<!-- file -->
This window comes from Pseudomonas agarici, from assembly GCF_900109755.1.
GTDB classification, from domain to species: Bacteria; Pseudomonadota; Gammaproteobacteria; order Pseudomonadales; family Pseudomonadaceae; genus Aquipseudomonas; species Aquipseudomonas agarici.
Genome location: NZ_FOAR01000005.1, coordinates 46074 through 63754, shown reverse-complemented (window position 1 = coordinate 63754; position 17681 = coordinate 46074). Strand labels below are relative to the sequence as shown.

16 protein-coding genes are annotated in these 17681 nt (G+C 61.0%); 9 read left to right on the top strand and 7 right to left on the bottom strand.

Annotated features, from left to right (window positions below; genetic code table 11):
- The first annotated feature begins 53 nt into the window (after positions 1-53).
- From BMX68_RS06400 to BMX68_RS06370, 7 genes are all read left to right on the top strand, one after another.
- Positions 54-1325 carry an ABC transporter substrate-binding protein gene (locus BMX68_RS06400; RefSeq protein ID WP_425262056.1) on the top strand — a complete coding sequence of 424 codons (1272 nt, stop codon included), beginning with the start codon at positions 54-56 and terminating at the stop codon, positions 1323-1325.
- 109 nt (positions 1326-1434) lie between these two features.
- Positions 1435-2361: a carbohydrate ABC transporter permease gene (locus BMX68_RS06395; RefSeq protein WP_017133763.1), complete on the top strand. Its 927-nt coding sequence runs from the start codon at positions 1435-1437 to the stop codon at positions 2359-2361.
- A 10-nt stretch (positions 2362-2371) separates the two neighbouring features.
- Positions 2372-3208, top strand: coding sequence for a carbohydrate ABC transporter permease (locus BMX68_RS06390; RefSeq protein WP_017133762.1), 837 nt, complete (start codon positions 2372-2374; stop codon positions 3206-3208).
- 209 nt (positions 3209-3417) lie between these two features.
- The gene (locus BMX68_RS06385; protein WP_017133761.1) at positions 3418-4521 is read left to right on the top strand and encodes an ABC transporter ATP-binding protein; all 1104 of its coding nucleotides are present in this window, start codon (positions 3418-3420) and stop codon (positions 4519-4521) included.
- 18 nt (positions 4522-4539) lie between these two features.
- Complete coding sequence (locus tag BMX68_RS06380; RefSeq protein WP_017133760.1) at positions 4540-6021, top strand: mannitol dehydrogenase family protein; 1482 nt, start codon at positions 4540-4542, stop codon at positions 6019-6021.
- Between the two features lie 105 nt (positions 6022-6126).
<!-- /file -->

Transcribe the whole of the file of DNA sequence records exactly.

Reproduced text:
This window comes from Pseudomonas agarici, from assembly GCF_900109755.1.
GTDB classification, from domain to species: Bacteria; Pseudomonadota; Gammaproteobacteria; order Pseudomonadales; family Pseudomonadaceae; genus Aquipseudomonas; species Aquipseudomonas agarici.
Genome location: NZ_FOAR01000005.1, coordinates 46074 through 63754, shown reverse-complemented (window position 1 = coordinate 63754; position 17681 = coordinate 46074). Strand labels below are relative to the sequence as shown.

16 protein-coding genes are annotated in these 17681 nt (G+C 61.0%); 9 read left to right on the top strand and 7 right to left on the bottom strand.

Annotated features, from left to right (window positions below; genetic code table 11):
- The first annotated feature begins 53 nt into the window (after positions 1-53).
- From BMX68_RS06400 to BMX68_RS06370, 7 genes are all read left to right on the top strand, one after another.
- Positions 54-1325 carry an ABC transporter substrate-binding protein gene (locus BMX68_RS06400; RefSeq protein ID WP_425262056.1) on the top strand — a complete coding sequence of 424 codons (1272 nt, stop codon included), beginning with the start codon at positions 54-56 and terminating at the stop codon, positions 1323-1325.
- 109 nt (positions 1326-1434) lie between these two features.
- Positions 1435-2361: a carbohydrate ABC transporter permease gene (locus BMX68_RS06395; RefSeq protein WP_017133763.1), complete on the top strand. Its 927-nt coding sequence runs from the start codon at positions 1435-1437 to the stop codon at positions 2359-2361.
- A 10-nt stretch (positions 2362-2371) separates the two neighbouring features.
- Positions 2372-3208, top strand: coding sequence for a carbohydrate ABC transporter permease (locus BMX68_RS06390; RefSeq protein WP_017133762.1), 837 nt, complete (start codon positions 2372-2374; stop codon positions 3206-3208).
- 209 nt (positions 3209-3417) lie between these two features.
- The gene (locus BMX68_RS06385; protein WP_017133761.1) at positions 3418-4521 is read left to right on the top strand and encodes an ABC transporter ATP-binding protein; all 1104 of its coding nucleotides are present in this window, start codon (positions 3418-3420) and stop codon (positions 4519-4521) included.
- 18 nt (positions 4522-4539) lie between these two features.
- Complete coding sequence (locus tag BMX68_RS06380; RefSeq protein WP_017133760.1) at positions 4540-6021, top strand: mannitol dehydrogenase family protein; 1482 nt, start codon at positions 4540-4542, stop codon at positions 6019-6021.
- Between the two features lie 105 nt (positions 6022-6126).